These first two films were shot in 35mm anamorphic Panavision and produced in three-strip dye-transfer Technicolor prints, presented here in 1080p 2.35 X 1 digital High Definition.  The original film looks really good for its age and is actually the best-looking transfer here in color, depth, film-like appearance and despite some flaws, is very clean for its age.  Director of Photography Bruce Surtees lensed this and his first three films (including this, The Beguiled and Play Misty For Me) are his first works, all great films.  Director of Photography Frank Stanley lensed Force and was the next talent to handle the camera with Eastwood, also handling the same chores on Thunderbolt & Lightfoot.  It does not look as good or colorful or consistent as the first film, but still has its moments.


Eastwood friend and longtime assistant director James Fargo took on The Enforcer (1976) as his debut feature film and the result is the biggest surprise in the series as a gang of Vietnam-vets-turned-terrorists threaten the city of San Francisco while Harry is paired with a female officer (Tyne Daly) in an odd couple arrangement neither of them like.  However, the energy, pace, wit and action of the screenplay by the great Stirling Silliphant and a returning Dean Riesner (based on the Gail Morgan Hickman/S.W. Schurr story) is impressive and has also influenced many a film, including the original Robocop in 1987, but it also sports fine performances by the leads, Bradford Dillman, DeVeren Bookwalter, the cast in general and yes, that is Rob Reiner in a chase scene.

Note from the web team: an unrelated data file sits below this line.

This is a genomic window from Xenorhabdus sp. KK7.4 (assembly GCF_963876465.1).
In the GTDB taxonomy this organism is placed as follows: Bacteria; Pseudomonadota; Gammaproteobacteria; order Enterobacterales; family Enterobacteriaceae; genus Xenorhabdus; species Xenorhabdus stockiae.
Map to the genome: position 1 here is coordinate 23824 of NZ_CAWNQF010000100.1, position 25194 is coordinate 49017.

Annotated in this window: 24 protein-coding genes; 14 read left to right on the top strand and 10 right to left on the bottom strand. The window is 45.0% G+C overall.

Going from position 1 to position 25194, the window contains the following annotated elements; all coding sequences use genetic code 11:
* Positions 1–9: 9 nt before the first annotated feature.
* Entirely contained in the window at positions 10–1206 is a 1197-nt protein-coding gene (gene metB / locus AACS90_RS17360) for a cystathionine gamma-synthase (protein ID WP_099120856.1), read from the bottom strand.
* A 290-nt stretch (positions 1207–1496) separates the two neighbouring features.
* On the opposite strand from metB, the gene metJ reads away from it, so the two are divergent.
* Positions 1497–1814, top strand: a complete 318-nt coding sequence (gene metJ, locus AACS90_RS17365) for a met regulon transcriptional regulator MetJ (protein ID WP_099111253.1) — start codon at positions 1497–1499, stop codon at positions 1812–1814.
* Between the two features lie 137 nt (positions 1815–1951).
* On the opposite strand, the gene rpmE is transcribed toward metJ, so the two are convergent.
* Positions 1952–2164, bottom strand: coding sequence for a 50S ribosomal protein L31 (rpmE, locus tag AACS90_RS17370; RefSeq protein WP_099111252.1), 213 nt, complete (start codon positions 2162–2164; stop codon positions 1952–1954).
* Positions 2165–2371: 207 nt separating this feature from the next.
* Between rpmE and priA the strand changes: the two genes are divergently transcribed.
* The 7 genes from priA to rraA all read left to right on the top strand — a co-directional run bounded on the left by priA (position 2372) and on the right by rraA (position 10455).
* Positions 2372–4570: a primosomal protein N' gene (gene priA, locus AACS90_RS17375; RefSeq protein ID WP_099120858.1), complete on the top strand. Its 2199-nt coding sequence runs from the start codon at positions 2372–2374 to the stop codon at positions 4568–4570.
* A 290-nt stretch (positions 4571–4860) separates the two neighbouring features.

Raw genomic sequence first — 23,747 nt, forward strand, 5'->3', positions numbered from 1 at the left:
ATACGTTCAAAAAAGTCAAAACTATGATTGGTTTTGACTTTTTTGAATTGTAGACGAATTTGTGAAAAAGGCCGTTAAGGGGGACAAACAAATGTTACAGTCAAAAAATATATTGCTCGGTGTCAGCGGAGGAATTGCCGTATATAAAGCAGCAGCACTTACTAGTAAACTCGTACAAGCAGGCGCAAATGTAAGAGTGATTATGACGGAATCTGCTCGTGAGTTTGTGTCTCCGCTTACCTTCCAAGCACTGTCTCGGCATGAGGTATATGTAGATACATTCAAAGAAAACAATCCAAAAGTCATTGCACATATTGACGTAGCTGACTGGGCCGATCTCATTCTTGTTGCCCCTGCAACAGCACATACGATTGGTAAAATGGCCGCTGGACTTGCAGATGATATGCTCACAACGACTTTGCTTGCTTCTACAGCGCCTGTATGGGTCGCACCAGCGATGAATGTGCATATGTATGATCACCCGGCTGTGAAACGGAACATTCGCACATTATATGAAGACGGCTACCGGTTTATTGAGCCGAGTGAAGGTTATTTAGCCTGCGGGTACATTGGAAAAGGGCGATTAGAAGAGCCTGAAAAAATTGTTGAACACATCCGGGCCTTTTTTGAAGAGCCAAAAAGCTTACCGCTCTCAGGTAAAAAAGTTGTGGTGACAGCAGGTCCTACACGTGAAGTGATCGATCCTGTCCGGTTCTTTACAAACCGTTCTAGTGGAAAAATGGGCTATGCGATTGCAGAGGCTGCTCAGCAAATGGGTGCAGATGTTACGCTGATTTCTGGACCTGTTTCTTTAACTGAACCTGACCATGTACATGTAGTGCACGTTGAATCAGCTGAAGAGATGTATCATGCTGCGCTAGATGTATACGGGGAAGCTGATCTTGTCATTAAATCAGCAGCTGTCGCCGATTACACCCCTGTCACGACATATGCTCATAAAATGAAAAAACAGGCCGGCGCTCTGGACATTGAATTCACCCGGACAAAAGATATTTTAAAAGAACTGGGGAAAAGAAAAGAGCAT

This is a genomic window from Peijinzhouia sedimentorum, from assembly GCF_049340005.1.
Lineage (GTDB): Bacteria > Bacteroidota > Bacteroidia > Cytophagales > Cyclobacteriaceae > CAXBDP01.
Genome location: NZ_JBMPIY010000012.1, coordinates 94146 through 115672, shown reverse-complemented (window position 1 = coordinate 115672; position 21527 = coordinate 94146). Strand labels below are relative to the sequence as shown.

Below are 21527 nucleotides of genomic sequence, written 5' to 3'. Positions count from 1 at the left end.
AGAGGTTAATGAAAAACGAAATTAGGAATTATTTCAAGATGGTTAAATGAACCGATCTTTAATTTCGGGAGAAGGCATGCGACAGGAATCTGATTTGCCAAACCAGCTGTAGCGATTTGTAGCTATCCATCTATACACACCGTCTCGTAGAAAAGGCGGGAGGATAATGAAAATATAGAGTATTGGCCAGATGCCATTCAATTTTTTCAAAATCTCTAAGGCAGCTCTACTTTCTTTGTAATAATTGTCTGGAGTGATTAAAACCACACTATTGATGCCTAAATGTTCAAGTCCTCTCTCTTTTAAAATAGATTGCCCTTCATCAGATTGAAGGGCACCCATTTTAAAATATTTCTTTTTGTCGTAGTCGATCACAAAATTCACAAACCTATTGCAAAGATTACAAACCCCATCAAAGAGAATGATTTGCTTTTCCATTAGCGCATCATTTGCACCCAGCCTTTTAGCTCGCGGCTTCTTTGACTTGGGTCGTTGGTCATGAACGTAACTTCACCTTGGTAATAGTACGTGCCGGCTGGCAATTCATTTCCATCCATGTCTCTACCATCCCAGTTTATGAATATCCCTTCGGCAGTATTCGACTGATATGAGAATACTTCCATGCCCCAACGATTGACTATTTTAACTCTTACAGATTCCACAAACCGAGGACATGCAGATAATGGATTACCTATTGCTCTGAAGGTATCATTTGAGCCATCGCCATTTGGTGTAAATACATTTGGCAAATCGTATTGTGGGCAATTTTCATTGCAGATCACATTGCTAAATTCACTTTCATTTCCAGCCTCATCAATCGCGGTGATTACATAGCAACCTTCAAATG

Unfortunately, Harry’s luck began to run out with Sudden Impact in 1983 and not because Eastwood directed, but because the story of a rape victim (Sandra Locke) out for revenge never adds up and seems more trivial than ever has not dated well.  The breakup of the star/director and his leading lady makes it odder, but this film lacks the depth, action, energy and pace of its predecessors and though a hit in the reactionary 1980s, many felt the gun (and its lighting) stole many of the scenes.  Even worse is Buddy Van Horn, Eastwood’s stunt director turned film director, helming The Dead Pool in 1988.  Harry is on a list of those marked for death by another psychopath and has to stop him before it is too late.